- Stim. Clap, snap, flap your hands, whatever things you normally do.
- Splash your face with water. If you need to do this immediately, start with cold water. Otherwise, do warm water, then cold water, then warm again.
- Hold a piece of ice in your hands. If you have circulatory issues in your hands, lie down and place the ice on your sternum.
- Taste something highly acidic. Bite a lemon, take a sip of vinegar or lemon juice.
- Touch your body. All over. Touch everywhere you can. You can make this sexual or not, both ways work to get your brain to reckon with the physical present.
Keep in mind that these are all just examples. Find out what things work best for you personally. Also, remember after all of these that the point is to get yourself enough into the present to do self-care.
Finally, if none of these others work, you can of course shock-ground through pain. It’s not generally a good idea to make a habit of self-harm, but in extreme situations it is an effective way of becoming aware of your physical body. I would generally only advise employing physical self-harm as a grounding technique if you are suicidal, and you need to ground to get yourself to contact a hotline.
What to Do After Self-Care
Okay, so you’ve gotten yourself into the present, and you’ve taken care of your basic physical wellbeing. If The Thing (tm) is out of mind, great! You’ve averted the episode. But chances are The Thing (tm) is still there. You’re still not mentally okay. What you do next really depends on if The Thing (tm) is just making you depressed, or if it’s also making you anxious. If you’re anxious, there are some soothing things you can do to turn down the panic levels. The number one thing that has helped me with this is meditation.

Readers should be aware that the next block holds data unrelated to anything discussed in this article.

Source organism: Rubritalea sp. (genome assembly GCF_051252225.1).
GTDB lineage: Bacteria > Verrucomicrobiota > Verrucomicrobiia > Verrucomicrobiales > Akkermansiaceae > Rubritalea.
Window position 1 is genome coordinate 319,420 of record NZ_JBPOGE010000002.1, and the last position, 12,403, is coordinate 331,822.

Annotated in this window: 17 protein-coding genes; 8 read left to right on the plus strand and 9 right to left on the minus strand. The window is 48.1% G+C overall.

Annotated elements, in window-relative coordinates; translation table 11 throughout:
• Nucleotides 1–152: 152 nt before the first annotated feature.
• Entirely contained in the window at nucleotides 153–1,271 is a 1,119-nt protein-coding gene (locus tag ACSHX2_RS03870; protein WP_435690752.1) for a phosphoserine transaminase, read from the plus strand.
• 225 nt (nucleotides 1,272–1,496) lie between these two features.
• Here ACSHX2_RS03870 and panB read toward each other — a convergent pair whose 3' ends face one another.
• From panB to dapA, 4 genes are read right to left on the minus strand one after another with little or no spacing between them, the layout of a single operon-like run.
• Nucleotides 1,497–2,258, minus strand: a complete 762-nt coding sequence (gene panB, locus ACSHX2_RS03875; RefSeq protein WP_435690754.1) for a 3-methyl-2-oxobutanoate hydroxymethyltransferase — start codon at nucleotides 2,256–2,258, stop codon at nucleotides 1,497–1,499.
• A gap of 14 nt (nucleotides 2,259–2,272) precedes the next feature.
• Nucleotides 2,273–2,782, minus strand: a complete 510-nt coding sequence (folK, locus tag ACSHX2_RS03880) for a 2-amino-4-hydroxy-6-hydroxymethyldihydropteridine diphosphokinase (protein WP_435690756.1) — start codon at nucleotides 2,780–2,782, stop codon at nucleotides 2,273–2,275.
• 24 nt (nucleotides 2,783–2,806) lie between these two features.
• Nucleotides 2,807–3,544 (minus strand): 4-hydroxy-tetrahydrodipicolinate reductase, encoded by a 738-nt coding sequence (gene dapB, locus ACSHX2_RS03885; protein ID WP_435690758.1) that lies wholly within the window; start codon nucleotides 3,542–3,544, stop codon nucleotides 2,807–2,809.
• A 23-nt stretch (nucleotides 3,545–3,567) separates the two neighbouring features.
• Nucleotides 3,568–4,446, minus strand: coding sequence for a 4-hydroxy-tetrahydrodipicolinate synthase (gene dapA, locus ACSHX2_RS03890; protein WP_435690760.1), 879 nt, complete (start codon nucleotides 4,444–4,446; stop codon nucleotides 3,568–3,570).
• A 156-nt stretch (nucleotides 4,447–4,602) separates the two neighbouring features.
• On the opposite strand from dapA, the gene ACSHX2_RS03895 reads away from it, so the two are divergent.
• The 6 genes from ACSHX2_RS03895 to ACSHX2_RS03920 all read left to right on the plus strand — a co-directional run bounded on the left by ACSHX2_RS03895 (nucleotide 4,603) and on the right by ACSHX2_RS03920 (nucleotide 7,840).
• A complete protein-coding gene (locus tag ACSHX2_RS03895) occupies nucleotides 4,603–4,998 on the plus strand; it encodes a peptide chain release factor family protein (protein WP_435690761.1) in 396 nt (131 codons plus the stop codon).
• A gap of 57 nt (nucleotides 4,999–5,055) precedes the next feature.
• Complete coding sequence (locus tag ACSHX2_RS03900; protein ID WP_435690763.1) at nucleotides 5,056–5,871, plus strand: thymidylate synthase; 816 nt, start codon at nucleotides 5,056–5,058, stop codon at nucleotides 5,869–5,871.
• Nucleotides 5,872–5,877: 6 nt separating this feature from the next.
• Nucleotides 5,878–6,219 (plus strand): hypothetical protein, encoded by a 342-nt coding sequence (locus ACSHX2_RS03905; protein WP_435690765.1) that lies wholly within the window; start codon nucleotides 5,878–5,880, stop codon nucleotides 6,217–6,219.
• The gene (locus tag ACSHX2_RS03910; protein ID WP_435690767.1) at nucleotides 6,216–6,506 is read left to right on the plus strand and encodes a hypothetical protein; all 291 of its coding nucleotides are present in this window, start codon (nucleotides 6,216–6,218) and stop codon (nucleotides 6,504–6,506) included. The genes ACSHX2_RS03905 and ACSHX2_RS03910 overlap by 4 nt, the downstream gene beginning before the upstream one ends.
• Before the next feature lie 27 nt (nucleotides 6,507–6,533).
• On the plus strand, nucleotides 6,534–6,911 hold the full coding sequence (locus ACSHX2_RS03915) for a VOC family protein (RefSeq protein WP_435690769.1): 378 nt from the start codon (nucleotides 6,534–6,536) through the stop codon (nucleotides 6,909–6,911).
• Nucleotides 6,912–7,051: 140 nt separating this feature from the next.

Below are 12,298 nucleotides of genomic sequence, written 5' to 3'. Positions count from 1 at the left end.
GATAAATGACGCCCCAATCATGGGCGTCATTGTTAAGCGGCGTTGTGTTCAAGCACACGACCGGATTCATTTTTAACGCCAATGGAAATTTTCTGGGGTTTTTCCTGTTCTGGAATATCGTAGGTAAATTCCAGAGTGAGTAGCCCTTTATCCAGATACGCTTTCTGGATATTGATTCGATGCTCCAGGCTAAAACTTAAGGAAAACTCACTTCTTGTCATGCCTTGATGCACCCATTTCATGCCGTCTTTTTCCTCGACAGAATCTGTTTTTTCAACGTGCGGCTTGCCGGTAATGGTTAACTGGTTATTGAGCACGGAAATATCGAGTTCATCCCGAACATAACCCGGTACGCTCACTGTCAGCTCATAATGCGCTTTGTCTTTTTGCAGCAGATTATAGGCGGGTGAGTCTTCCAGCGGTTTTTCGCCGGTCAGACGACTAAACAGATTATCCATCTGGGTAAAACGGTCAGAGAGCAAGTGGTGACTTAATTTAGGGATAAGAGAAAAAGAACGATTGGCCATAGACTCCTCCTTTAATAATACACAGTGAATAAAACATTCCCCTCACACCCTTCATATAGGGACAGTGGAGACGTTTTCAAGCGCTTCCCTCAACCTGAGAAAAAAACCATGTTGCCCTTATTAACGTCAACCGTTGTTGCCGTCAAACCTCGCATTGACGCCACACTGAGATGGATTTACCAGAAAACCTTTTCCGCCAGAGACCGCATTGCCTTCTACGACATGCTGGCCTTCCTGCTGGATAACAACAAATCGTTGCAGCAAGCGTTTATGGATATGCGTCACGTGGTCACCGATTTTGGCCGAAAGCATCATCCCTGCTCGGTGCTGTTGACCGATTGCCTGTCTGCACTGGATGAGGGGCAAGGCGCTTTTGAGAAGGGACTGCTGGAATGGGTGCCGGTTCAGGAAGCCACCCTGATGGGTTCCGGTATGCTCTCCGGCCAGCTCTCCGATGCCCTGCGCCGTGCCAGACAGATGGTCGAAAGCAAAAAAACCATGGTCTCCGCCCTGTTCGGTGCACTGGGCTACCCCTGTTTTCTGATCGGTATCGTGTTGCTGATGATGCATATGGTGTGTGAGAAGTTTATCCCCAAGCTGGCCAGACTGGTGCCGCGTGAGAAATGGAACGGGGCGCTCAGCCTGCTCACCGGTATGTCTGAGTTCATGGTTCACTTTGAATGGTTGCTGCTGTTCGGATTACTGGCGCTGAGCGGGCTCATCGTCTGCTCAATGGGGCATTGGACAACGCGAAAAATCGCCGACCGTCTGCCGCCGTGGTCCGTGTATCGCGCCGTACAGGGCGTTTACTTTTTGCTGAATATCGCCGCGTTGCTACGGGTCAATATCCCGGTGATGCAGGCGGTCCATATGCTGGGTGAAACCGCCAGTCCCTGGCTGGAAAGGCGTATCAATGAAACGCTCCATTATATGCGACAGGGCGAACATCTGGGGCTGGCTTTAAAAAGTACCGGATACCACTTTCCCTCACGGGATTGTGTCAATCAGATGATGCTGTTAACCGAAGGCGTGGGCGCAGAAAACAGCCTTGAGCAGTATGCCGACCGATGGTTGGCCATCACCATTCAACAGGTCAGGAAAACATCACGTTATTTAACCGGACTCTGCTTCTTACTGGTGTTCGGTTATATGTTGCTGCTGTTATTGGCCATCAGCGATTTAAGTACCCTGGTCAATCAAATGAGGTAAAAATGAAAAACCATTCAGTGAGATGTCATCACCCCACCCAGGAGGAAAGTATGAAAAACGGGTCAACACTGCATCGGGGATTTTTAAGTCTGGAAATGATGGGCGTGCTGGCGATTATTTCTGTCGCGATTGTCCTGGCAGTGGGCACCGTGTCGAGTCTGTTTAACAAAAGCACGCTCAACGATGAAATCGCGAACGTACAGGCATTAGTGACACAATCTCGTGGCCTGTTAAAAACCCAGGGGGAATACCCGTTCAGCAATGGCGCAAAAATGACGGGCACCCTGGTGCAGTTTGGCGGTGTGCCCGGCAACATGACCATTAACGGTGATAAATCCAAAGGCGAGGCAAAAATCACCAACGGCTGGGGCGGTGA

So first, a note: ADHD brains have a quite difficult time with meditation, especially at first. My advice is to work out first, then immediately meditate. Aerobic stuff is especially good for this. Maybe you’ve done that as part of self-care. Okay, so, here’s a basic meditation (credit to my friend Sara):
Sit in a position that lets you relax. It can be in a chair or on the floor, whatever way is comfortable and allows you to sit upright with little effort. You can also lie on your back if sitting is uncomfortable. Your hands can be in any pose you choose as long as it’s comfortable. As long as you are comfortable doing so, close your eyes. Take three deep, slow breaths, mentally following the air as it enters and exits the body, allowing you mind to settle on the breath. After the third breath, allow your body to breath naturally without regulating it.
Find the area in your body that allows you to feel the breath most vividly and focus your attention on that spot, watching the air pass into and out of your body. Thoughts will come and go, but that is natural. Don’t try to clear your mind or dictate your thoughts. Allow them to come and go at their own pace and maintain your focus on your breathing. If you find your mind has wondered, that’s okay. Just notice where you are and gently bring your attention back to the breath.